A little over a week has passed since I welcomed my son home. He has his own place now. Is driving his wheels. Has been visited by the woman he loves and plans to marry. I’m sure almost everything seems normal. And that’s great.
But one thing still haunts me. As I slowly walked through those troops toward my son, there were some who had no one to personally welcome them home.
I’d see them out of the corner of my eye, standing next to their gear. Occasionally, several would be standing together starring quietly into the crowd. Sometimes a guy would be standing by himself. And as the crowd thinned. Some were still standing there wondering what to do. That’s what sticks with me now.
And I’m sorry that I didn’t take the time to personally welcome them home. I could have, and should have taken the time. My wife was with my son. My slow feet could have tarried a little more. Jon wouldn’t have even noticed the delay. Maybe he would even have understood.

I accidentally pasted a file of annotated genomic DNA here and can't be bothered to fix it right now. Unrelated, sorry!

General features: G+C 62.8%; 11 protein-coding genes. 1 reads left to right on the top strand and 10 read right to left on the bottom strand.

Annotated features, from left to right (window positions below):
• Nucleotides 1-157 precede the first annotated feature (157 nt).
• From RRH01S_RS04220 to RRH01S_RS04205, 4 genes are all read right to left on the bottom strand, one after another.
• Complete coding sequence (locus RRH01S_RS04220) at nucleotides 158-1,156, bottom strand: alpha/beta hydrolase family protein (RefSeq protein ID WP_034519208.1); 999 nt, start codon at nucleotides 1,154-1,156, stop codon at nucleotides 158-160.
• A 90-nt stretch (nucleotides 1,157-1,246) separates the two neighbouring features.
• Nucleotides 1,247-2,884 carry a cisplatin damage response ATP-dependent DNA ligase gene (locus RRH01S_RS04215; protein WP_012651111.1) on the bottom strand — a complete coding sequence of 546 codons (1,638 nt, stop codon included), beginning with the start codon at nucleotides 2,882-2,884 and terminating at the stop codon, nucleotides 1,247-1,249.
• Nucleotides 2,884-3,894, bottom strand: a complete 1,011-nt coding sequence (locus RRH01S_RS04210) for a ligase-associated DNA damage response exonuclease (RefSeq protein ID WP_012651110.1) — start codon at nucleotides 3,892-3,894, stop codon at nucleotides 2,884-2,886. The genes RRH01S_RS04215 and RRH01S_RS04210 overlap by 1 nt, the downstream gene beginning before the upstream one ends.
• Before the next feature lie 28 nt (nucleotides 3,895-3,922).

Slow Feet – Slow Mind
Why were my feet moving so slow? Was it the conflict going on between my head and my heart? Was I dragging an emotion anchor? Or maybe packing some national guilt? Selfishness? Embarrassment? It’s hard to say. But I did experienced a kind of mental gridlock. Have you been there?
My mind said rush off to your son. My heart, my spirit wanted to tarry and hug them all. Would they have understood? Would they have cared? Would it matter?
When I was young, my mind ruled. But as I’ve gotten older, I’ve learned that’s not always the best course to take. And I’ve learned that the hard way. Ouch!
On that parade field, I could have made a difference. But…..
Ouch! Another lesson learned. And I’ve screw it up again. I’ve got the equivalent of a PhD this way.
Something missed. Not All Is Lost.
I missed my chance. I lost out! It’s not the pictures taken of my wife and son. It’s not that our whole family was joyously together again. But it’s that haunting image that sticks with me now.
I know it was only a moment in time. That those young men and women weren’t depending upon me.
I know those young men and women celebrated their return, in their own way as everyone must. And I’m sure they are in much the same state as my son. They’re back to living their lives. And that’s great!
But I’d do it different today.